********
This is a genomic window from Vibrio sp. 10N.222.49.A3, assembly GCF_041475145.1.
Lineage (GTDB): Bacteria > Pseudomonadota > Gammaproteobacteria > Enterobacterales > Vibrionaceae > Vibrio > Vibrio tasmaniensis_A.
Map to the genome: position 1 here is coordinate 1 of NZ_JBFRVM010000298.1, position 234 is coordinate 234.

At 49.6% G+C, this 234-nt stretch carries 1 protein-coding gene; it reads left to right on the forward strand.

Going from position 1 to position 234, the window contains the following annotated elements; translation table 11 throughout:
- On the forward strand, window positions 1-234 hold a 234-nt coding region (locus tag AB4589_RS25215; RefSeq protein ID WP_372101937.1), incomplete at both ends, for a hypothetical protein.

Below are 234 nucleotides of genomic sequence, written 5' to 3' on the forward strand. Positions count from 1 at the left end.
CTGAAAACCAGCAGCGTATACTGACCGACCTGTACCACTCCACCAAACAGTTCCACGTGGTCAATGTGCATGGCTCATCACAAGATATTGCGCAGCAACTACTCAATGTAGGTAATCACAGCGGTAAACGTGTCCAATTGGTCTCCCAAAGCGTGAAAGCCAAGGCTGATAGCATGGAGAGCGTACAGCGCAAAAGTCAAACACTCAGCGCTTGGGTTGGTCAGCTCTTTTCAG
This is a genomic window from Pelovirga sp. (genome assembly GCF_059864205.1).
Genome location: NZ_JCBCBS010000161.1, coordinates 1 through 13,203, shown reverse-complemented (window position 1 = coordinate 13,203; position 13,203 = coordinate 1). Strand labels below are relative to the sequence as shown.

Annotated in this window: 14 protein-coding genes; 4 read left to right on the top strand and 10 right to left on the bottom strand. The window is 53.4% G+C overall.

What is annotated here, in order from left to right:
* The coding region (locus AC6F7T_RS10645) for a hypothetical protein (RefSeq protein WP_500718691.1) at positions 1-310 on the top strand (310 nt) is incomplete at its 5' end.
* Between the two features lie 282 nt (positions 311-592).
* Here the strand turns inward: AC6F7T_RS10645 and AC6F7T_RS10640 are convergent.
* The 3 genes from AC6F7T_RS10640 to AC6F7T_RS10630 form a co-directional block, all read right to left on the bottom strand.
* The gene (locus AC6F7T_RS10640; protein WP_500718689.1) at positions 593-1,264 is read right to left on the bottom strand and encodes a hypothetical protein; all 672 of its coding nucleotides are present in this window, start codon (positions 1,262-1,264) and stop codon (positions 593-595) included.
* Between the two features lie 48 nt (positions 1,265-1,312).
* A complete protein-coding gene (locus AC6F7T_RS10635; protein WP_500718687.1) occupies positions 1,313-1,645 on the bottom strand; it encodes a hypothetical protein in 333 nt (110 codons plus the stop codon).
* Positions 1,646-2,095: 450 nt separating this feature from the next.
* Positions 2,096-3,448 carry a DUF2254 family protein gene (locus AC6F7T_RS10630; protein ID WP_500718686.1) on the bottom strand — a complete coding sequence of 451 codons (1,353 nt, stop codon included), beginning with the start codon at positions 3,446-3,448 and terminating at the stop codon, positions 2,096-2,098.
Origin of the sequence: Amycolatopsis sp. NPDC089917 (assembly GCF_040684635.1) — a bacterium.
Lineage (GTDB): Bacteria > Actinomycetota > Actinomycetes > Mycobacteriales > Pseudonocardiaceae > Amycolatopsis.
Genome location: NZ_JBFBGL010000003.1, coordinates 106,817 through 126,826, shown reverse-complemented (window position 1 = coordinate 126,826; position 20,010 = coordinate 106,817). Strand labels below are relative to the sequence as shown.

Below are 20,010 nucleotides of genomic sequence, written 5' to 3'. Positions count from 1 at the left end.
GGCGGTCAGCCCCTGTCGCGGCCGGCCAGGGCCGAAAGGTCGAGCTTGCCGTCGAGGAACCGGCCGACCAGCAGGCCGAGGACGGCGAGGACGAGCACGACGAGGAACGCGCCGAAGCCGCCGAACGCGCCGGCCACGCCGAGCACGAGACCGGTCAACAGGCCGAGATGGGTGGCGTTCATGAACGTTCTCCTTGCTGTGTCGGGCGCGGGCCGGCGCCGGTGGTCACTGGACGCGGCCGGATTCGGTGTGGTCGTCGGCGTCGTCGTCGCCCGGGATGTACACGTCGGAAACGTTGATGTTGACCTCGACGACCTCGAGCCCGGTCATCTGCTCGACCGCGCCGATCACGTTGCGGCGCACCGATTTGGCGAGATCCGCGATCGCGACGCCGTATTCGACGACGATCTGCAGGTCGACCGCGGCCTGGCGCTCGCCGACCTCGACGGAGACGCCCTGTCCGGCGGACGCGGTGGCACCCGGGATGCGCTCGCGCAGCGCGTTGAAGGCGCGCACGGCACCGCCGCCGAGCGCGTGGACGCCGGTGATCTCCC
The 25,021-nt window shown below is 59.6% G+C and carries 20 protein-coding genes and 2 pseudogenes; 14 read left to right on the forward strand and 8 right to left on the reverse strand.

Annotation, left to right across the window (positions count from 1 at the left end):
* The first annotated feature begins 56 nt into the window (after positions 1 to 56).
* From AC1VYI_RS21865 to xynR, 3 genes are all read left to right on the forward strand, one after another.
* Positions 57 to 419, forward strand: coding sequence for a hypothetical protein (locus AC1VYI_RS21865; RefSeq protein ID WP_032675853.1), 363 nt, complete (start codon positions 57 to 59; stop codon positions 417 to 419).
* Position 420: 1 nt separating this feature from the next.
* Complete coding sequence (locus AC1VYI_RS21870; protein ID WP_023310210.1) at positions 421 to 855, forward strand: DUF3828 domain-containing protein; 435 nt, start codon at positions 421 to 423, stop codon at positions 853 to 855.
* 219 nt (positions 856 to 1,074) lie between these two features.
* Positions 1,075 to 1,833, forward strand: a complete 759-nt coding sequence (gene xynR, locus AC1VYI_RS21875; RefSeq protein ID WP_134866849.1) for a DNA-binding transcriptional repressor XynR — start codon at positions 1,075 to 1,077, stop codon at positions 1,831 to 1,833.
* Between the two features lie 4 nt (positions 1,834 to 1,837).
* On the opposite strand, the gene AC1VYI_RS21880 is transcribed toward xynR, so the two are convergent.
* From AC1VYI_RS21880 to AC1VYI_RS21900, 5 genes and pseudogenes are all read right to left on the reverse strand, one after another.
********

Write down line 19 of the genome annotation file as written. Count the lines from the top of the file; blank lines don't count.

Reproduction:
* A complete protein-coding gene (locus AC6F7T_RS10635; protein WP_500718687.1) occupies positions 1,313-1,645 on the bottom strand; it encodes a hypothetical protein in 333 nt (110 codons plus the stop codon).